Riaz Osmani, London, UK
Yes, there is a moral duty on the politicians who are in charge of democratic governments to ensure that the wrongs of the past are reversed. Whilst people can forgive, it is very difficult to forget, therefore place names that bring back sad memories should be changed. It is arrogance and/or ignorance that can make one defend the retention of such names which is insensitive to the people whose lives were destroyed by the so called heroes.
Thabani, Johannesburg, South Africa
I was surprised your correspondent failed to mention reverting to pre-colonial names closer to the home of many of your readers - Wales. A massive non-violent direct action campaign in the 1970s by the Welsh Language Society changed the iniquity of having Welsh places having their names misspelt in an English way or given English names. The fight to change Pretoria to Tshwane is the same struggle to revert the name of my county from Cardiganshire to its indigenous 1500 year old, Ceredigion and Anglesey to Ynys Mon. It's a world-wide anti-colonial campaign.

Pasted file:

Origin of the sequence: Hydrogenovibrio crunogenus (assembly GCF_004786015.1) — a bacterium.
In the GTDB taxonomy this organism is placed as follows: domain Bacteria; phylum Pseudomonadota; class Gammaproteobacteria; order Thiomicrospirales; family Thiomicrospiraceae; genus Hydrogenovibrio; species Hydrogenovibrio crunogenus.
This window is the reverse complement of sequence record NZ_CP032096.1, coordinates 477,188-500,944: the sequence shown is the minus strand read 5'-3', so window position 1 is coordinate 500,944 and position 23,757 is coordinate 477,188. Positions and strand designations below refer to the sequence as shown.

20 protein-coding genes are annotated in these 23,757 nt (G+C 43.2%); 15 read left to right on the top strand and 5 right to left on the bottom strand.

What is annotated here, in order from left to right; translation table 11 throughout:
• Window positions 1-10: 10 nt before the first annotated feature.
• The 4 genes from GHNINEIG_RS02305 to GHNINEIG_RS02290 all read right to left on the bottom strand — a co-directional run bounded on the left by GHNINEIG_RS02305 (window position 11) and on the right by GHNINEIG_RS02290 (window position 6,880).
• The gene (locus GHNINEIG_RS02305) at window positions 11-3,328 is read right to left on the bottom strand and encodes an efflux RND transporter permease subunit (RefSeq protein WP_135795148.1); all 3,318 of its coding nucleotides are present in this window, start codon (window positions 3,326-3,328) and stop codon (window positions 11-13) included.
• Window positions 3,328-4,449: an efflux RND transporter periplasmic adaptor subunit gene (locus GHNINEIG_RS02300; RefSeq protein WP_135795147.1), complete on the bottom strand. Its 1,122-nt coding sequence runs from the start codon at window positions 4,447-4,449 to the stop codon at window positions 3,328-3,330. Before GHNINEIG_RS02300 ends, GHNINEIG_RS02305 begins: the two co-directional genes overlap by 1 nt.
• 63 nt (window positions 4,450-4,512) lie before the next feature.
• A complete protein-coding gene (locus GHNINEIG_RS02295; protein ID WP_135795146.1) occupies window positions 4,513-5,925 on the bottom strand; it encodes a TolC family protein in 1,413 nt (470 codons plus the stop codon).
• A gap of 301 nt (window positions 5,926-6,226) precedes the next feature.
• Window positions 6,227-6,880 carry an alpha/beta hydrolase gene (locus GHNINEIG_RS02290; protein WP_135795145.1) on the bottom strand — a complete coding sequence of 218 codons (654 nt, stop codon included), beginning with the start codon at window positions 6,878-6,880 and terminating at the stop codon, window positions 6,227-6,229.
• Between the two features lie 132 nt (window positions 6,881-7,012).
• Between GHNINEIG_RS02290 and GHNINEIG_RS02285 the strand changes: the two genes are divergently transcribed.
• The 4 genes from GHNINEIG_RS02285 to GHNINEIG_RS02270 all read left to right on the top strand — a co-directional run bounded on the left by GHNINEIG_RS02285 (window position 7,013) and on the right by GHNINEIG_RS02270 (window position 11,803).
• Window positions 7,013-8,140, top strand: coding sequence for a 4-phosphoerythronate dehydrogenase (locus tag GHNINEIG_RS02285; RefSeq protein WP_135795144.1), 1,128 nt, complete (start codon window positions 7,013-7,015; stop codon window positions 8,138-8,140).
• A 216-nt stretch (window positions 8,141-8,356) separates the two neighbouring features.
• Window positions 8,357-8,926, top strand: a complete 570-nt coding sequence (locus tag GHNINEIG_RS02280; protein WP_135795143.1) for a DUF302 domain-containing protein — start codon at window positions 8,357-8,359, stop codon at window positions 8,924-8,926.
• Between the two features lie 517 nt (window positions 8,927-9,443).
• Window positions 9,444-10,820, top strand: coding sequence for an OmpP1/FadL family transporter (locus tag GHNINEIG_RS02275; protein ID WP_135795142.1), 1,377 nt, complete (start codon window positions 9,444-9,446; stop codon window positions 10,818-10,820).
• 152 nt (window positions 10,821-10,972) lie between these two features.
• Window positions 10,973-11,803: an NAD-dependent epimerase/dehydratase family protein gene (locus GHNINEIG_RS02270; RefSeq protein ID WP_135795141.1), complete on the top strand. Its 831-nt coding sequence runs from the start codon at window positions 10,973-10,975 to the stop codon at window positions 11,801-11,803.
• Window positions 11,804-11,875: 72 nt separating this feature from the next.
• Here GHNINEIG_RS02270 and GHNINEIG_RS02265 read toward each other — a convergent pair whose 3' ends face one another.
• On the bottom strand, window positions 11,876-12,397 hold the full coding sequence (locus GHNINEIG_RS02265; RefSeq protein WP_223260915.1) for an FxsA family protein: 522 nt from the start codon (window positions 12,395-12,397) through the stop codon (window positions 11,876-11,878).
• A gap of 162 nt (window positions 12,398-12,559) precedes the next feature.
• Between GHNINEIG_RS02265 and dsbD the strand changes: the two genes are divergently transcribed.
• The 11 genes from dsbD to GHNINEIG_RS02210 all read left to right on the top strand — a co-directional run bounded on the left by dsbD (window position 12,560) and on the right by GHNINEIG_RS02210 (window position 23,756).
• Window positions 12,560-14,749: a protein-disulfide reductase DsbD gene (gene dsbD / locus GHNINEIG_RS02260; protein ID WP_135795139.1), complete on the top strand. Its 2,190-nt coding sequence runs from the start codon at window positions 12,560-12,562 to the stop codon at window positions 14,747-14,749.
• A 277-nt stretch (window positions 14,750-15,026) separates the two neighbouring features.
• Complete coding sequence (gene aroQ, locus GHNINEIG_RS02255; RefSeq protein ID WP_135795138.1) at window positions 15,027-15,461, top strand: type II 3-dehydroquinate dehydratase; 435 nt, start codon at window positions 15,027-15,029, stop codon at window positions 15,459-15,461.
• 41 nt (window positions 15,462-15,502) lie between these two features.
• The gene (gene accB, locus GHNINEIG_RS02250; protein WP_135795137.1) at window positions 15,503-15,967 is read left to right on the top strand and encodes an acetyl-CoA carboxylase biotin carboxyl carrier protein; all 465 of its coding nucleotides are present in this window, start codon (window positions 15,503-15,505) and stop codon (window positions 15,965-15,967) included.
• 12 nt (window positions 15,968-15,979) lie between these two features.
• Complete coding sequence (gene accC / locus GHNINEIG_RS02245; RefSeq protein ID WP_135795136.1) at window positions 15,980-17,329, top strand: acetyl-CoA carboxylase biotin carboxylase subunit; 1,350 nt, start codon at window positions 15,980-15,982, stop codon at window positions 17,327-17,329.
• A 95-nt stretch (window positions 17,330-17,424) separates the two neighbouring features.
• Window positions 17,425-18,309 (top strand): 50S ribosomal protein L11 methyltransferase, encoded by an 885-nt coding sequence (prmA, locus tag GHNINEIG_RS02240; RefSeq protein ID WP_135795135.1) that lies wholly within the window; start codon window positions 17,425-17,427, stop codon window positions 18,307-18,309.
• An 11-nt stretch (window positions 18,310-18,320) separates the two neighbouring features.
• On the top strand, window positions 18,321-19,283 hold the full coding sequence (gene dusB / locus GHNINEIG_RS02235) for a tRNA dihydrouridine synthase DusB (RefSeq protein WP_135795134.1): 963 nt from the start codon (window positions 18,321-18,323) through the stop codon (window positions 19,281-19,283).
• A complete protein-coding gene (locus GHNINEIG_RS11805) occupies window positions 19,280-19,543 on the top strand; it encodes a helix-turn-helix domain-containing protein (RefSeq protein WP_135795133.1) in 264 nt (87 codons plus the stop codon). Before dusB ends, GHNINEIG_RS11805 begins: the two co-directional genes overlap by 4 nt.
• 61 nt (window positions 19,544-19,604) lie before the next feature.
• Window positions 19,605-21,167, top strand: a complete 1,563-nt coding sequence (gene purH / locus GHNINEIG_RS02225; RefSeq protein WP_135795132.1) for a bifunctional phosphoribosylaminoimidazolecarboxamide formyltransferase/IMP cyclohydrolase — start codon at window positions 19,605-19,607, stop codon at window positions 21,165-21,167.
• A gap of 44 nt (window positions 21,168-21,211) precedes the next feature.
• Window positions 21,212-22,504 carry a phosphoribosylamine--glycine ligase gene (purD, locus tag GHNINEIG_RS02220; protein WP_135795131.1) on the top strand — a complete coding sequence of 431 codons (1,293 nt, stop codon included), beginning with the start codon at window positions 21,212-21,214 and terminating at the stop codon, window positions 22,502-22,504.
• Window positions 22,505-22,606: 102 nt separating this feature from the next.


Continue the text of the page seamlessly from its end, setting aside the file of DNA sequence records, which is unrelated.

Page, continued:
Sion Jobbins, Aberystwyth, Ceredigion, Cymru/Wales
I think that renaming places just creates confusion and inconvenience. It is just a populist measure adopted by politicians who should be concentrating on more important issues.
Sujatha R, Accra, Ghana
Changing the names of towns is often a way to divert attention from unsavoury facts - the government has not lived up to its promises dating back to 1994. Changing the names of towns won't change this or make things any better.
Scott, Durban, South Africa
Official names of cities should be the same as the names used by the common masses living in the city. For example, the people of Calcutta always called the city Kolkata. For 200 years, only the elite - perhaps the wealthiest but also the most articulate and powerful 1-2% - called it Calcutta. If the ordinary people of London or Dundee called the cities by some other name, should we not be using that name for official purposes as well? This holds true for Mumbai as well and hence the change in names was justifiable.
Somnath Mukhopadhyay, Dundee, Scotland
Pretoria is as part of colonialism as Rhodesia is. It must go and that's all there is to it!
Nkosi Nkala , Tokyo Japan